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A neuronal circuit for colour vision based on rod–cone opponency


In bright light, cone-photoreceptors are active and colour vision derives from a comparison of signals in cones with different visual pigments. This comparison begins in the retina, where certain retinal ganglion cells have ‘colour-opponent’ visual responses—excited by light of one colour and suppressed by another colour1. In dim light, rod-photoreceptors are active, but colour vision is impossible because they all use the same visual pigment. Instead, the rod signals are thought to splice into retinal circuits at various points, in synergy with the cone signals2. Here we report a new circuit for colour vision that challenges these expectations. A genetically identified type of mouse retinal ganglion cell called JAMB (J-RGC)3, was found to have colour-opponent responses, OFF to ultraviolet (UV) light and ON to green light. Although the mouse retina contains a green-sensitive cone, the ON response instead originates in rods. Rods and cones both contribute to the response over several decades of light intensity. Remarkably, the rod signal in this circuit is antagonistic to that from cones. For rodents, this UV-green channel may play a role in social communication, as suggested by spectral measurements from the environment. In the human retina, all of the components for this circuit exist as well, and its function can explain certain experiences of colour in dim lights, such as a ‘blue shift’ in twilight. The discovery of this genetically defined pathway will enable new targeted studies of colour processing in the brain.

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Figure 1: A spectrally opponent pathway in the mouse retina.
Figure 2: Rod–cone antagonism.
Figure 3: Synaptic pathways for spectral opponency.


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We thank E. Soucy and J. Greenwood for technical support, J. Cauceglia for providing the urine post samples, J. R. Sanes and E. Soucy for comments on the manuscript. This work was supported by grants to M.M. from the NIH and to M.J. from The International Human Frontier Science Program Organization.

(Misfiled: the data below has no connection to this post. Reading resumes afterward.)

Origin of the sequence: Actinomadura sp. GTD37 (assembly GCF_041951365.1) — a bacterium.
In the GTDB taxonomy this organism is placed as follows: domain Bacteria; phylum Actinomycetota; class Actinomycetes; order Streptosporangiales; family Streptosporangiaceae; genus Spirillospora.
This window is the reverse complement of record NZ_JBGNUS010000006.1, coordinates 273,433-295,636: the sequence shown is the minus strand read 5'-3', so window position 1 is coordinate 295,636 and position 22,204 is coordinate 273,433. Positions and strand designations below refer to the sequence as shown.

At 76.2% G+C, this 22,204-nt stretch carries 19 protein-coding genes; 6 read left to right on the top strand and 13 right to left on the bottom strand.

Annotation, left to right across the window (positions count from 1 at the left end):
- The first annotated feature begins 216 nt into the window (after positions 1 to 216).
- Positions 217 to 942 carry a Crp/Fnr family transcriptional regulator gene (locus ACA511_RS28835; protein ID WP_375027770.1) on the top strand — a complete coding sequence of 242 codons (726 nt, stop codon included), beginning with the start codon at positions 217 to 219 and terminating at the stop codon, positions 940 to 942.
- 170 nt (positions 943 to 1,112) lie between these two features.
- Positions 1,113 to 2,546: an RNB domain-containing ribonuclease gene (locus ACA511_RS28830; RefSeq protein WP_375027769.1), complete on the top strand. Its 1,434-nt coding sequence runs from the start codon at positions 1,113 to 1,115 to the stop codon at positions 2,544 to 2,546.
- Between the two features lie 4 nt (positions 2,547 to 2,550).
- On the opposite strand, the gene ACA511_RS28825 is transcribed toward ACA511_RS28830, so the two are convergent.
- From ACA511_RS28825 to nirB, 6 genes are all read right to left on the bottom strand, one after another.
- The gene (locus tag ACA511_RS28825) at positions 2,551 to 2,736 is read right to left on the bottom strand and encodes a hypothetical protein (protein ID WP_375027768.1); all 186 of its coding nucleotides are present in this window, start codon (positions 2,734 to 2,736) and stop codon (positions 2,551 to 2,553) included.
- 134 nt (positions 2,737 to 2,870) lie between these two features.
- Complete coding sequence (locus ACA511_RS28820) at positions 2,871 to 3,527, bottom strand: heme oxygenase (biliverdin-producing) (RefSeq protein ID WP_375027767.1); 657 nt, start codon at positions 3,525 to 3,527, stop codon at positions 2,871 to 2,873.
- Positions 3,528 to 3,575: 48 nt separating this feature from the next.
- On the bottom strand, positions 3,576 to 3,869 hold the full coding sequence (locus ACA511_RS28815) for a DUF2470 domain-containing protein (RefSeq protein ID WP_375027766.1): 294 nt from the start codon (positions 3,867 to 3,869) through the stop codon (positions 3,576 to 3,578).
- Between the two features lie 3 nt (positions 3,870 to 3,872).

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Authors and Affiliations



M.J. designed the study, performed all experiments, interpreted results, and wrote the manuscript. M.M. helped design the study, interpret results, and wrote the manuscript.

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Correspondence to Maximilian Joesch or Markus Meister.

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The authors declare no competing financial interests.

Extended data figures and tables

Extended Data Figure 1 Spiking responses to chromatic centre and surround stimuli.

a, Summary of responses to centre (left) and surround (right), derived from the experiment of Fig. 1d. Peak firing rate to an ON flash was subtracted from that to the OFF flash, and averaged over cells (n = 7; mean ± s.e.m.). Green light acts almost exclusively in the surround, UV light only in the centre. b, Response of a non-opponent J-RGC to a flashed spot or annulus (as in Fig. 1c). c, Summary of the differential response for non-opponent cells (n = 8, ± s.e.m.) displayed as in a. Green light and UV light act with the same polarity, OFF in centre, ON in surround. Note that both lights excite the M cone that is prevalent in the dorsal retina.

Extended Data Figure 2 Spectra of the visual stimuli.

a, Normalized absorption spectra of mouse photoreceptors (black trace: rhodopsin; green: M opsin; blue: S opsin). Overlaid, the normalized emission spectra of the UV and green light emitted by the DLP projector (filled blue: UV, filled green: green light). b, Isomerization rate per photoreceptor in rods (black), M cones (green) and S cones (blue). The collecting area for cones was 0.2 μm2, for rods see Methods.

Extended Data Figure 3 Responses of non-opponent J-RGCs in dorsal retina.

a, Centre surround antagonism for non-opponent J-RGCs, at intermediate (top) and high (bottom) intensity. Each curve shows the peak firing rate in response to flashing spots of increasing size, measured separately at light onset (ON) and offset (OFF). Data were normalized for each cell and averaged over 7–14 cells (mean ± s.e.m.). b, c, Time course and spatial profile of the receptive field at different photopic intensities, averaged over 20 or 32 cells, respectively, and displayed as in Fig. 1e, f. d, Time course of excitatory (left) and inhibitory (right) conductance changes from stimulation of the S (blue trace) and M/rod-pigments (green) in the receptive field centre (top) and surround (bottom) (non-opponent cells n = 5, displayed as in Fig. 3a). e, Opsin space histogram for centre (top) and surround (bottom) currents (black: excitation, grey: inhibition). Note similarity to results from opponent J-RGCs (Fig. 3), except that the centre is driven by M pigment, as expected given the paucity of S cones in the dorsal region. The surround again has a pure M spectrum and produces both presynaptic and post-synaptic inhibition, with dynamics that are virtually identical to the signals in ventral J-RGCs.